Sodium peroxide
Sodium peroxide
IUPAC name
Sodium peroxide
Other names
Disodium peroxide
3D model (JSmol)
ECHA InfoCard 100.013.828 Edit this at Wikidata
EC Number
  • 215-209-4
RTECS number
  • WD3450000
UN number 1504
  • InChI=1S/2Na.O2/c;;1-2/q2*+1;-2 ☒N
  • [O-][O-].[Na+].[Na+]
Molar mass 77.98 g/mol
Appearance yellow to white powder
Density 2.805 g/cm3
Melting point 460 °C (860 °F; 733 K) (decomposes)
Boiling point 657 °C (1,215 °F; 930 K) (decomposes)
Solubility Soluble in acid
Insoluble in base
Reacts with ethanol
−28.10·10−6 cm3/mol
89.37 J/(mol·K)
95 J/(mol·K)[1]
−515 kJ·mol−1[1]
−446.9 kJ/mol
Occupational safety and health (OHS/OSH):
Main hazards
GHS labelling:
GHS03: OxidizingGHS05: Corrosive
H271, H314
P210, P220, P221, P260, P264, P280, P283, P301+P330+P331, P303+P361+P353, P304+P340, P305+P351+P338, P306+P360, P310, P321, P363, P370+P378, P371+P380+P375, P405, P501
NFPA 704 (fire diamond)
Flash point Non-flammable
Safety data sheet (SDS) External MSDS
Related compounds
Other cations
Lithium peroxide
Potassium peroxide
Rubidium peroxide
Caesium peroxide
Related sodium oxides
Sodium oxide
Sodium superoxide
Sodium ozonide
Related compounds
Sodium hydroxide
Hydrogen peroxide
Except where otherwise noted, data are given for materials in their standard state (at 25 °C [77 °F], 100 kPa).
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Sodium peroxide is an inorganic compound with the formula Na2O2. This yellowish solid is the product of sodium ignited in excess oxygen.[3] It is a strong base. This metal peroxide exists in several hydrates and peroxyhydrates including Na2O2·2H2O2·4H2O, Na2O2·2H2O, Na2O2·2H2O2, and Na2O2·8H2O.[4] The octahydrate, which is simple to prepare, is white, in contrast to the anhydrous material.[5]


Sodium peroxide crystallizes with hexagonal symmetry.[6] Upon heating, the hexagonal form undergoes a transition into a phase of unknown symmetry at 512 °C.[7] With further heating above the 657 °C boiling point, the compound decomposes to Na2O, releasing O2.[8]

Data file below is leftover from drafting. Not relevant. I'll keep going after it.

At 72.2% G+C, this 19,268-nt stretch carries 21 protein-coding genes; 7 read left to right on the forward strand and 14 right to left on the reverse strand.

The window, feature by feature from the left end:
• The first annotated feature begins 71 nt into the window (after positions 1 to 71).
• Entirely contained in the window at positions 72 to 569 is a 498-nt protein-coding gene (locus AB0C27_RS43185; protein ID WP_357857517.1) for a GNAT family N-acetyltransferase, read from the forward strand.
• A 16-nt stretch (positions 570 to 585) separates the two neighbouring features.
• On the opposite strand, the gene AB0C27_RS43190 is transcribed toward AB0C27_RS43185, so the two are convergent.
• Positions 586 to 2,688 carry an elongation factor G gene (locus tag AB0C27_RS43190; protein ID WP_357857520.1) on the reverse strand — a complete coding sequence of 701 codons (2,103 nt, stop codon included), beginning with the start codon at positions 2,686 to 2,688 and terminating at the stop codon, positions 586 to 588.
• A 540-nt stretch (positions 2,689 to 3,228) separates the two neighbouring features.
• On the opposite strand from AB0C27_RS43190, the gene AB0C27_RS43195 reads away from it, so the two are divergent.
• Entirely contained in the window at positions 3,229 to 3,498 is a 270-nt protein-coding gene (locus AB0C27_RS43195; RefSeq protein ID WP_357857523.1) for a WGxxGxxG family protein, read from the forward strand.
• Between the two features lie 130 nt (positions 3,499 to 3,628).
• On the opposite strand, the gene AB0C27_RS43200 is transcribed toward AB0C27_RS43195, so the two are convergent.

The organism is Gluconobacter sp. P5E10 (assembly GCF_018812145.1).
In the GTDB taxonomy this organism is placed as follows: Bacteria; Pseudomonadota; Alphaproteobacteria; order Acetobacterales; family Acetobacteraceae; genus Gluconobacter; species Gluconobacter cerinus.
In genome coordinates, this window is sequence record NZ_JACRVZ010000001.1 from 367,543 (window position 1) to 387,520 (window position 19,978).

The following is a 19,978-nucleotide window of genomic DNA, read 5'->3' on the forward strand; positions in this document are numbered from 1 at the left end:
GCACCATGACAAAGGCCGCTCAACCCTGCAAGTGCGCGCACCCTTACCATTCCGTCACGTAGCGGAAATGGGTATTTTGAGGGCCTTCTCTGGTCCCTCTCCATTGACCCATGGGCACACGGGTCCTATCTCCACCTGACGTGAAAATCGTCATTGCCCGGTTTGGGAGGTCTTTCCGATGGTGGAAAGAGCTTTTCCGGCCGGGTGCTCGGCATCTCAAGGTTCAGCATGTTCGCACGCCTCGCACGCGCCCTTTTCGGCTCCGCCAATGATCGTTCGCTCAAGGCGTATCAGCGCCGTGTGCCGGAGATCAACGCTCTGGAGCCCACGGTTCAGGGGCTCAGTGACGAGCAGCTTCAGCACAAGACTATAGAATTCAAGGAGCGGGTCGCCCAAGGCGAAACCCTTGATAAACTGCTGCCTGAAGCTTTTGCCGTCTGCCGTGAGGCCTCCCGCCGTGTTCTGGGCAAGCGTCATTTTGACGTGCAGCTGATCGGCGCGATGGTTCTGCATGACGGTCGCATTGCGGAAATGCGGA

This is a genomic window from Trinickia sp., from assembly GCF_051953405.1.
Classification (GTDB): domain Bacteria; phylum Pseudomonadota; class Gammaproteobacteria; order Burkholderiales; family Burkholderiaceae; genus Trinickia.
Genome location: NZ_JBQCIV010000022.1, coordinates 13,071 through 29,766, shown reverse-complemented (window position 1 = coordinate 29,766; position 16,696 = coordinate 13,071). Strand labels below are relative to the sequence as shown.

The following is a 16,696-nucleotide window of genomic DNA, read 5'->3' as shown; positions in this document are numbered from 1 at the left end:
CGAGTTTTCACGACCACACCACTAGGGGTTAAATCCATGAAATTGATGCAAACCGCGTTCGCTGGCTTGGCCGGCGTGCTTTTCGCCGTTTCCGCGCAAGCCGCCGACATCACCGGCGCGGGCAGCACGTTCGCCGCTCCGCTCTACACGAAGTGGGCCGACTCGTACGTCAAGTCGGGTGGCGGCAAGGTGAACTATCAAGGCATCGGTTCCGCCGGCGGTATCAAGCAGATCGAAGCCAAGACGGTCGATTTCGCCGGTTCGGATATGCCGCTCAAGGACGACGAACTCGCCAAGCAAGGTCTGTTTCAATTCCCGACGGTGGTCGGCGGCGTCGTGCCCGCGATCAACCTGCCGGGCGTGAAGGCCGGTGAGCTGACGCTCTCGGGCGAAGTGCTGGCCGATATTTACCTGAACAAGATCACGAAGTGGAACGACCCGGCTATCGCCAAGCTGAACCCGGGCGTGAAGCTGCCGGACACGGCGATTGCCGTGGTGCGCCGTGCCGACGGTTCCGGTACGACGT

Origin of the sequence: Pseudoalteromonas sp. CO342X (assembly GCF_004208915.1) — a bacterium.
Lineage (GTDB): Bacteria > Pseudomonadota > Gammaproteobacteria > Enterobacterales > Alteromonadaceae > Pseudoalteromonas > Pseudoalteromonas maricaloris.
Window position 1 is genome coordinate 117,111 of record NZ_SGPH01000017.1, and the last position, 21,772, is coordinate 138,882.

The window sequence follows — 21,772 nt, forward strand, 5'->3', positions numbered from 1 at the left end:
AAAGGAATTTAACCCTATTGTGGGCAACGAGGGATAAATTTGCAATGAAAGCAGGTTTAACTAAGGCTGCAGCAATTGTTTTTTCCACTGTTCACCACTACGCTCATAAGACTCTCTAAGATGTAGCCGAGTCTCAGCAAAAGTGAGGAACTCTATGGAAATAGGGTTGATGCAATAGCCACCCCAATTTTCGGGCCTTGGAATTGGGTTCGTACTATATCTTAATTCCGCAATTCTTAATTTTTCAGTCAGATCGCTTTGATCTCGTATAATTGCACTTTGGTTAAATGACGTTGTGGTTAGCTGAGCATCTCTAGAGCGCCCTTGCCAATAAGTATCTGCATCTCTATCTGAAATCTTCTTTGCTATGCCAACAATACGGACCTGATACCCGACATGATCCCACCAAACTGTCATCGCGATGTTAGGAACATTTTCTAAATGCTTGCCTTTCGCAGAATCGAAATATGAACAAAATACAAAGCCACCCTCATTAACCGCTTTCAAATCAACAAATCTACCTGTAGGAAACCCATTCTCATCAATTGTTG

2 Na2O2 → 2 Na2O + O2


Commercially, sodium peroxide is produced from the elements in a two-stage process. First sodium is oxidized to sodium oxide:[7][9]

4Na + O2 → 2 Na2O

Subsequently, this oxide is treated with more oxygen:

2 Na2O + O2 → 2 Na2O2

It may also be produced by passing ozone gas over solid sodium iodide inside a platinum or palladium tube. The ozone oxidizes the sodium to form sodium peroxide. The iodine can be sublimed by mild heating. The platinum or palladium catalyzes the reaction and is not attacked by the sodium peroxide.

The octahydrate can be produced by treating sodium hydroxide with hydrogen peroxide.[5]


Sodium peroxide hydrolyzes to give sodium hydroxide and hydrogen peroxide according to the reaction[9]

Na2O2 + 2 H2O → 2 NaOH + H2O2

Sodium peroxide was used to bleach wood pulp for the production of paper and textiles. Presently it is mainly used for specialized laboratory operations, e.g., the extraction of minerals from various ores. Sodium peroxide may go by the commercial names of Solozone[7] and Flocool.[8] In chemistry preparations, sodium peroxide is used as an oxidizing agent. It is also used as an oxygen source by reacting it with carbon dioxide to produce oxygen and sodium carbonate:

Na2O2 + CO2 → Na2CO3 + 12 O2
Na2O2 + H2O + 2 CO2 → 2 NaHCO3 + 12 O2

It is thus particularly useful in scuba gear, submarines, etc. Lithium peroxide and potassium superoxide have similar uses.

Sodium peroxide was once used on a large scale for the production of sodium peroxoborate, but alternative routes to that cleaning agents have been developed.[4]


  1. ^ a b Zumdahl, Steven S. (2009). Chemical Principles 6th Ed. Houghton Mifflin Company. p. A23. ISBN 978-0-618-94690-7.
  2. ^ "Hazard Rating Information for NFPA Fire Diamonds". Archived from the original on 2004-09-04.
  3. ^ Greenwood, Norman N.; Earnshaw, Alan (1984). Chemistry of the Elements. Oxford: Pergamon Press. p. 98. ISBN 978-0-08-022057-4.
  4. ^ a b Harald Jakob, Stefan Leininger, Thomas Lehmann, Sylvia Jacobi, Sven Gutewort. "Peroxo Compounds, Inorganic". Ullmann's Encyclopedia of Industrial Chemistry, 2007, Wiley-VCH, Weinheim. doi:10.1002/14356007.a19_177.pub2.
  5. ^ a b R. A. Penneman (1950). "Potassium Sodium Peroxide 8-Hydrate". Inorg. Synth. 3: 1–4. doi:10.1002/9780470132340.ch1.
  6. ^ Tallman, R. L.; Margrave, J. L.; Bailey, S. W. (1957). "The Crystal Structure Of Sodium Peroxide". J. Am. Chem. Soc. 79 (11): 2979–80. doi:10.1021/ja01568a087.
  7. ^ a b c Macintyre, J. E., ed. Dictionary of Inorganic Compounds, Chapman & Hall: 1992.
  8. ^ a b Lewis, R. J. Sax's Dangerous Properties of Industrial Materials, 10th ed., John Wiley & Sons, Inc.: 2000.
  9. ^ a b E. Dönges "Lithium and Sodium Peroxides" in Handbook of Preparative Inorganic Chemistry, 2nd Ed. Edited by G. Brauer, Academic Press, 1963, NY. Vol. 1. p. 979.